Overall, this game is brilliant. Aliya is a character that I enjoy because I get to choose my responses to a situation. She is inquisitive, smart, sassy, and has a strong personality. I also really love the fact that this game is non-linear, allowing players to make their own choices about their game progression. I also have a fascination with archeology and so giving me a protagonist that works in that field makes me quite happy.

Heaven's Vault is beautifully designed, has spectacular music, diverse charming characters, and I love it. I need more games like this in my life!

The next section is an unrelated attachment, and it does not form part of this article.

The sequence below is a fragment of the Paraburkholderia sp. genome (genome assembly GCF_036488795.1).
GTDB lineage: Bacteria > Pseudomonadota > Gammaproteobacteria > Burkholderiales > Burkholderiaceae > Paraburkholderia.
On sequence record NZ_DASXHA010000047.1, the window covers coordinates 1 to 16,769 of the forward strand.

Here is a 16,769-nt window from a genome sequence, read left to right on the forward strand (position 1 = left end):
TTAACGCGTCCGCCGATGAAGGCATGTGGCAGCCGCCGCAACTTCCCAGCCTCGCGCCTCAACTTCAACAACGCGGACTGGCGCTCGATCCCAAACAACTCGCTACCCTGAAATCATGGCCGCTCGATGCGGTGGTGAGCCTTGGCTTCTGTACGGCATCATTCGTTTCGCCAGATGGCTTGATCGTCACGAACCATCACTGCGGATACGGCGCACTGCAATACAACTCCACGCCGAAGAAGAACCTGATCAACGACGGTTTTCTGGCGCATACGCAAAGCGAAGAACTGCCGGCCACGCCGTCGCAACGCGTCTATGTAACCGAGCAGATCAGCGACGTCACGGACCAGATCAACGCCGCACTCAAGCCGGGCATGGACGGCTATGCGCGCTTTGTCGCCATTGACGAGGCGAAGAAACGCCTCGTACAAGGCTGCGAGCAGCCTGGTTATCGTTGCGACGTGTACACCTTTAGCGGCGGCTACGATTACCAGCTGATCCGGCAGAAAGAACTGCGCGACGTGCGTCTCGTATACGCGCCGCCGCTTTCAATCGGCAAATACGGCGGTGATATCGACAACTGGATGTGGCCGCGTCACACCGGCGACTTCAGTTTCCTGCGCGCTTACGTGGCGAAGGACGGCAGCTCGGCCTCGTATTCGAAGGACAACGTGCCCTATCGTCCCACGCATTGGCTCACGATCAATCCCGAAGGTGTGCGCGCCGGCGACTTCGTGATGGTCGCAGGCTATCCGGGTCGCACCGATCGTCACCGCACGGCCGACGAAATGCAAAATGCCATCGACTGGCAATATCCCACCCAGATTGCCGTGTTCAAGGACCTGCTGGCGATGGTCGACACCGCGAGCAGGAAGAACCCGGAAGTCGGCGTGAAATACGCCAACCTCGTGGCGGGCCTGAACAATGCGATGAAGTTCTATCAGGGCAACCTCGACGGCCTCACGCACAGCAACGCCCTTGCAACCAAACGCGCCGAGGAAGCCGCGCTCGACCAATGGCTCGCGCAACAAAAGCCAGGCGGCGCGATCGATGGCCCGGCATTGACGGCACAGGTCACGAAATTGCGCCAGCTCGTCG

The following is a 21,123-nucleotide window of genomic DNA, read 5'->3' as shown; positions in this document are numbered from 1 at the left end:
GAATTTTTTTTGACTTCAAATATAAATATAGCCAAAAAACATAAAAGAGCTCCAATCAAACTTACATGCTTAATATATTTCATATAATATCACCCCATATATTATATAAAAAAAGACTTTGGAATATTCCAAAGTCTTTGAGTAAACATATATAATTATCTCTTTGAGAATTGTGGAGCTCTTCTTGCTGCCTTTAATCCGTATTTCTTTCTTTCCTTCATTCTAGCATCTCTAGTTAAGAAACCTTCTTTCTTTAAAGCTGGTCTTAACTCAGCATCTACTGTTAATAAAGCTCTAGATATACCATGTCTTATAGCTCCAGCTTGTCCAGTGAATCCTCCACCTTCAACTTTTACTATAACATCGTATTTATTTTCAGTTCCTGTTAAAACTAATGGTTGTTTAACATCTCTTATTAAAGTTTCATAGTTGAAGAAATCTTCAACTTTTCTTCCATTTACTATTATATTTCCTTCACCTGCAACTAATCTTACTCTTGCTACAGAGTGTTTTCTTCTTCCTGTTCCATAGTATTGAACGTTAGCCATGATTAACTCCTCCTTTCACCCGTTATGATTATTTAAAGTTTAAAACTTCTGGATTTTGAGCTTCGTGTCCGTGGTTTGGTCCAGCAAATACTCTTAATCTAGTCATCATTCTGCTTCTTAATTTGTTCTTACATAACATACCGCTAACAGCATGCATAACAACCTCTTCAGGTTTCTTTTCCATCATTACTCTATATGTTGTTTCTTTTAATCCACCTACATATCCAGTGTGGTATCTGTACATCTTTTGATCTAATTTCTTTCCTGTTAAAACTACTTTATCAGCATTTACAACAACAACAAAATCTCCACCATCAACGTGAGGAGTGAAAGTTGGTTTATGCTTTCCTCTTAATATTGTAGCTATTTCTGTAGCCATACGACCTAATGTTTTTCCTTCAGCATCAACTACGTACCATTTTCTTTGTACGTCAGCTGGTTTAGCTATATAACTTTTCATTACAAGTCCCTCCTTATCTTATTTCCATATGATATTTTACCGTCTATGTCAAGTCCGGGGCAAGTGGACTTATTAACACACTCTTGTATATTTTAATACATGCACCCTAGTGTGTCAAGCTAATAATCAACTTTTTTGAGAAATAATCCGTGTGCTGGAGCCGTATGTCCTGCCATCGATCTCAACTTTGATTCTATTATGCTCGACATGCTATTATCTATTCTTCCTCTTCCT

My final score for Heaven's Vault is a 9 out of 10, and I'm only taking off the point for some small issues like the slow movement and the minor issue I have with map navigation. Other than that, I adore this game. Inkle studios has really impressed me with this release and I look forward to exploring more of their games in the future.

Heaven's Vault is available for purchase on Steam and PS4. Later in the year, the game will be released for Mac and iOS. Don't forget to follow the game on Twitter, Facebook, and join the Discord!

Game Information

Inkle Studios
Inkle Studios
Single Player
Other Platform(s):
PlayStation 4
Mac and iOS (later)

Provided by Publisher

Article by Susan N.